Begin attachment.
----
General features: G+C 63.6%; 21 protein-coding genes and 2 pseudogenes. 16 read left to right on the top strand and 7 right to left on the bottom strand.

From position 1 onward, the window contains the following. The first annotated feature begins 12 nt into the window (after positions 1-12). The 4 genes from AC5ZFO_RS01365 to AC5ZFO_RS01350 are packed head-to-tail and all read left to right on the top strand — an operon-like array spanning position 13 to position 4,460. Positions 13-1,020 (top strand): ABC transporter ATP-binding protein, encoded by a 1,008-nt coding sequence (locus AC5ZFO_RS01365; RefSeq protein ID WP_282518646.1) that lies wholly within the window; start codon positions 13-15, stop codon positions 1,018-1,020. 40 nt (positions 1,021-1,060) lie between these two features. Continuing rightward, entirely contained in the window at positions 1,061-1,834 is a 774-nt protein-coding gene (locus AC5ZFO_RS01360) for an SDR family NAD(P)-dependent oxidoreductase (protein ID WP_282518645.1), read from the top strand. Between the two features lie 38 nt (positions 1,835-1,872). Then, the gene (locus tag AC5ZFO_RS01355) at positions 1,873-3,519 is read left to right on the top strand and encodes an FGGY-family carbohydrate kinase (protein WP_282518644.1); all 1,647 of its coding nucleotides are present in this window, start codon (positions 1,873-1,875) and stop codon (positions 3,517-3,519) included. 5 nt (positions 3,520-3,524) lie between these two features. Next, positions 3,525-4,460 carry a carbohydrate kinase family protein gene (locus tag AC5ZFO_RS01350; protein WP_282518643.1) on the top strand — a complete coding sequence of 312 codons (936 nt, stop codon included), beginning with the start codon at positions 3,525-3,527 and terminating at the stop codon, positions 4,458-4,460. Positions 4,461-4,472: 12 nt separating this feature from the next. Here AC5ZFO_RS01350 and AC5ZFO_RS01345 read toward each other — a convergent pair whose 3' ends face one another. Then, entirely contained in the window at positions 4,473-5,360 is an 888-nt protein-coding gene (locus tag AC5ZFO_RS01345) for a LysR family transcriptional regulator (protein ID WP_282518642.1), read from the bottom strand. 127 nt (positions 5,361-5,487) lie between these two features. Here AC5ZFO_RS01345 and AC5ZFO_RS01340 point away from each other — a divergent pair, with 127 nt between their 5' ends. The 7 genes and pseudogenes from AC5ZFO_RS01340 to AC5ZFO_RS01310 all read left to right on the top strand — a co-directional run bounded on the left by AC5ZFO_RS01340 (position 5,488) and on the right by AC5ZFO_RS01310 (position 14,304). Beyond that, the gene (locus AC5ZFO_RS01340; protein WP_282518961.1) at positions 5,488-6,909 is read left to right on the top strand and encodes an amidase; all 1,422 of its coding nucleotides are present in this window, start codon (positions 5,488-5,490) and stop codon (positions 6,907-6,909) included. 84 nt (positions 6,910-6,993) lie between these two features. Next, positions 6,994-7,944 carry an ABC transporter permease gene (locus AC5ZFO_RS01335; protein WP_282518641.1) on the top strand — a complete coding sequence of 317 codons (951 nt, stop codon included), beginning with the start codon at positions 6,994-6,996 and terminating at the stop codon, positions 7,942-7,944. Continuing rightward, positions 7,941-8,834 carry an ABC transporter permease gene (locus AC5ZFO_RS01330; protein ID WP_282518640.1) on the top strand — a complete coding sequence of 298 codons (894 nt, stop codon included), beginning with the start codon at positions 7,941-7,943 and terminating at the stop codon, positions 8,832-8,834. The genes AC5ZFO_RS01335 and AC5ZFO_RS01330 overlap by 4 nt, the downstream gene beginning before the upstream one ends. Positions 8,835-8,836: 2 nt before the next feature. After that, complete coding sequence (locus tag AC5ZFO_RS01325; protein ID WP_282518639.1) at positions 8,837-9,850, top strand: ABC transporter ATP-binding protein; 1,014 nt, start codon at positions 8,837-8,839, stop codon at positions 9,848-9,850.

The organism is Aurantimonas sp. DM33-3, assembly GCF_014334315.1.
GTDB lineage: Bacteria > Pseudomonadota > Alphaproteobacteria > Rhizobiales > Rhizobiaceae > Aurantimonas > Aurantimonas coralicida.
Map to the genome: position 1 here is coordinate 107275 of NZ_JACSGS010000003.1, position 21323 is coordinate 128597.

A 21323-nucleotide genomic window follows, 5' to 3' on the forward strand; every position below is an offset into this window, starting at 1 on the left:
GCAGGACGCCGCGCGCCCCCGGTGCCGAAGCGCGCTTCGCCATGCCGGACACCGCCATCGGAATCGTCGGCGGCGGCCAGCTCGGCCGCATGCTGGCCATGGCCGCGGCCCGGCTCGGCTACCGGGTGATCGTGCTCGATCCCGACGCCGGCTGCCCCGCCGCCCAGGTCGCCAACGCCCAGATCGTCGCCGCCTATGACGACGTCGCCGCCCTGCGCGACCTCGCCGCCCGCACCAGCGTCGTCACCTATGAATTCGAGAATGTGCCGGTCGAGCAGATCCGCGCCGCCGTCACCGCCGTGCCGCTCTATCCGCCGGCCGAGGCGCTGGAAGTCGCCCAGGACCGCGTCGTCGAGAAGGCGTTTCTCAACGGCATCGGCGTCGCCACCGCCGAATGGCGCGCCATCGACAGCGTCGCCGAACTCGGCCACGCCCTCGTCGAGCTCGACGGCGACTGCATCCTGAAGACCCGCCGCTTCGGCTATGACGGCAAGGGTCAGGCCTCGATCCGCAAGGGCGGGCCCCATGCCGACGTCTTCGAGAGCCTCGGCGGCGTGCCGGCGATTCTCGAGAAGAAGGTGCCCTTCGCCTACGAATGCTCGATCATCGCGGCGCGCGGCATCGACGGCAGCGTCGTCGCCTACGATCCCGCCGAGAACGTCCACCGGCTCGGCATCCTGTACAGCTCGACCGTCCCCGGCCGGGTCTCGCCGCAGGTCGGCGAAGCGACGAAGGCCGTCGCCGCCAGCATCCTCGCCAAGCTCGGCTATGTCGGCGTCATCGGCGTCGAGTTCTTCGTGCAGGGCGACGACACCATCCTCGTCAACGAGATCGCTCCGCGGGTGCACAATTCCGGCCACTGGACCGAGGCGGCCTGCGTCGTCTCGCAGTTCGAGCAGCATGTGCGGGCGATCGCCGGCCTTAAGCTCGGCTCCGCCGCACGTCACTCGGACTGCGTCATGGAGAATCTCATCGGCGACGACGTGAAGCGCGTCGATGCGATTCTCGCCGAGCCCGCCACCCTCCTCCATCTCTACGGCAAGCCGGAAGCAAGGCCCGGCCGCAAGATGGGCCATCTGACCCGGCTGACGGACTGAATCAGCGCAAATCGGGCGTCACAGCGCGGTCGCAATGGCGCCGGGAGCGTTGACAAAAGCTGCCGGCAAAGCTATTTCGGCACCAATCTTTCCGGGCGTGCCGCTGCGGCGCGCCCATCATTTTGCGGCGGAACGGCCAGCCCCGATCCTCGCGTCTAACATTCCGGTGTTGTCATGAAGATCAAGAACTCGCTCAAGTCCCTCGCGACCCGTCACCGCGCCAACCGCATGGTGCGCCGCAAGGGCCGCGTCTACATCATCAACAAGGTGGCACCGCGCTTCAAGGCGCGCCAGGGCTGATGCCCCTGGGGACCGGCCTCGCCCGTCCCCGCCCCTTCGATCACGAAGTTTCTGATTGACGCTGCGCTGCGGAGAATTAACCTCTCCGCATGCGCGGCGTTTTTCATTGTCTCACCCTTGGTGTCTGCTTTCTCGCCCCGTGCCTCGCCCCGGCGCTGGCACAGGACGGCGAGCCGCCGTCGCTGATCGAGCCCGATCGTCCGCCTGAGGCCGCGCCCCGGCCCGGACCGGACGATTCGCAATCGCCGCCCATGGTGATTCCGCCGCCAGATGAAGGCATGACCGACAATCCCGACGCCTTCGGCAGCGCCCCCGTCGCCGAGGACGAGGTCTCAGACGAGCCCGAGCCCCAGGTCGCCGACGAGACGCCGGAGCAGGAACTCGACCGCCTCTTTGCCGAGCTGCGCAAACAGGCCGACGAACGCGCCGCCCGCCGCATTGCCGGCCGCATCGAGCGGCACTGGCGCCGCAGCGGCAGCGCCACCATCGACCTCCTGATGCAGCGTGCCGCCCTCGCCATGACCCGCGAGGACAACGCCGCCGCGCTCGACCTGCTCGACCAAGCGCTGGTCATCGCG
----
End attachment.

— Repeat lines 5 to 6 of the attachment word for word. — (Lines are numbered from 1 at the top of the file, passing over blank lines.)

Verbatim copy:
Map to the genome: position 1 here is coordinate 107275 of NZ_JACSGS010000003.1, position 21323 is coordinate 128597.

A 21323-nucleotide genomic window follows, 5' to 3' on the forward strand; every position below is an offset into this window, starting at 1 on the left: